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Sunday, 31 March, 2002, 17:45 GMT 18:45 UK
Thousands sign condolence books
Holyrood House, Edinburgh
Books have opened in London, Edinburgh and Norfolk
People wishing to pay their final respects to the Queen Mother have been queuing to sign books of condolence around the country.

At St James's Palace in London more than 2,000 visitors - among them many foreign nationals - had left their messages by mid-afternoon on Sunday.

She was a grand old woman who did so much for this country

Grandmother Marion Russell

The crowds flowed steadily through St James's Palace after waiting patiently for up to 30 minutes queuing in The Mall.

Visitors underwent stringent security checks before being allowed in the palace's Long Corridor where 16 books of condolence were laid out on tables for them to sign.

People have also been signing books at Holyrood House in Edinburgh and at Sandringham House in Norfolk.

Outside the gates of Clarence House, the official residence of the Queen Mother, hundreds of bouquets have been laid in her honour.

One of the cards on tributes read "You lived life to the fullest."

Tributes have also been pouring into BBC News Online, with more than 5,000 people e-mailing their messages to the Talking Point tribute page.

  Click here to read tributes

Sombre mood

In Cardiff and Belfast books are also being opened, while another will be opened at the Glamis Castle estate, in Angus, Scotland, on Easter Monday.

Some or all are expected to stay open until the day before the "ceremonial funeral" is held on Tuesday 9 April.

People began queuing from early morning
People began queuing from early morning

Grandmother Marion Russell, 59, a retired florist, spent Saturday night outside the gates of Buckingham Palace after leaving some flowers and lighting a candle in memory of the Queen Mother.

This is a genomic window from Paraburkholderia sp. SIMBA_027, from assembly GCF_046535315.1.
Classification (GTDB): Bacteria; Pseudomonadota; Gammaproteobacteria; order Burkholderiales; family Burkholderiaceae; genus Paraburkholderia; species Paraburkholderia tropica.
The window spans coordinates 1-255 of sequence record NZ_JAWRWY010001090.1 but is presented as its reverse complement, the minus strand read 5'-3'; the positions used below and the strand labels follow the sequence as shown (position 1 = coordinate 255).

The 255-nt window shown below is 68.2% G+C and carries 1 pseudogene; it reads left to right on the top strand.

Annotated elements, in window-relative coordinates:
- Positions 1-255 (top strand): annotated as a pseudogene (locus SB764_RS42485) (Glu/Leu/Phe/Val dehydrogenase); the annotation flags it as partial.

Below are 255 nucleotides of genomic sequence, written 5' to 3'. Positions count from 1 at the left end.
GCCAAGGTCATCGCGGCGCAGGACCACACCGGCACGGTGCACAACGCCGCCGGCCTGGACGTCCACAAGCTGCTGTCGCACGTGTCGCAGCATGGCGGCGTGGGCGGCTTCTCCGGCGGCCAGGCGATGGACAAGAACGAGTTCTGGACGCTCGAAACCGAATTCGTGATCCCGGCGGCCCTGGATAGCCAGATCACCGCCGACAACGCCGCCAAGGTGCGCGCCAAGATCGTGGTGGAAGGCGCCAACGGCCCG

"I've always admired the Royal Family and the Queen Mother.

"She was very special and my grandmother was about the same age so I've always had a special connection with her."

Mrs Russell, of West Hampstead, north London, said she felt compelled to come to pay her respects.

"I saw the Queen Mother three or four times in my lifetime and she was a beautiful grand old woman who did so much for this country."

'Common touch'

Well-wishers are leaving their name, address and a message of condolence in the leather bound books.

Tribute left outside Clarence House
Well-wishers left personal messages
Tony Wrighton-Edwards said: "She had the common touch."

He recalled how he was at a function in Hyde Park once where the Queen Mother recognised someone in the crowd and stopped to have a chat.

"That's the sort of person she was."

One visitor, Ted Larkin, 81, appeared dressed in a clown's costume for his own special tribute.

Mr Larkin, of Wandsworth, south London, who raises money for charity under the guise of Garibaldi the clown, said: "I'm dressed as a clown because that's how the Queen Mother knew me.

"Since 1981 I've come to Clarence House on her birthday whenever she was at home and when she came out and greeted the crowds she would sometimes say, 'Are you here again?' and I'd reply, 'Yes Ma'am'. And she would say, 'Lovely to see you"'.

Many foreign nationals, either on holiday or living in the UK, also queued to pay their respects.

International respect

The Spanish Charge d'Affaires made a brief visit to the palace and said: "I'm just here to pay my respects."

The Darmanin family, from Sliema, Malta, took a break from their week-long stay in England to sign the books of condolence.

Francis Darmanin, 46, with his wife Johanna, 37, and their two children Jude, 11, and Luke 10, said: "We admired the Queen Mother and since we had the morning free we decided it would be nice to come here.

"We feel the British connection very strongly in Malta.

"The island was used as a British base during the war and we know that the Queen Mother played an important part during those troubled times."

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See also:

30 Mar 02 | UK Politics
Parliament to be recalled
30 Mar 02 | UK
Public vigil in Westminster
31 Mar 02 | UK
Queen Mother dies
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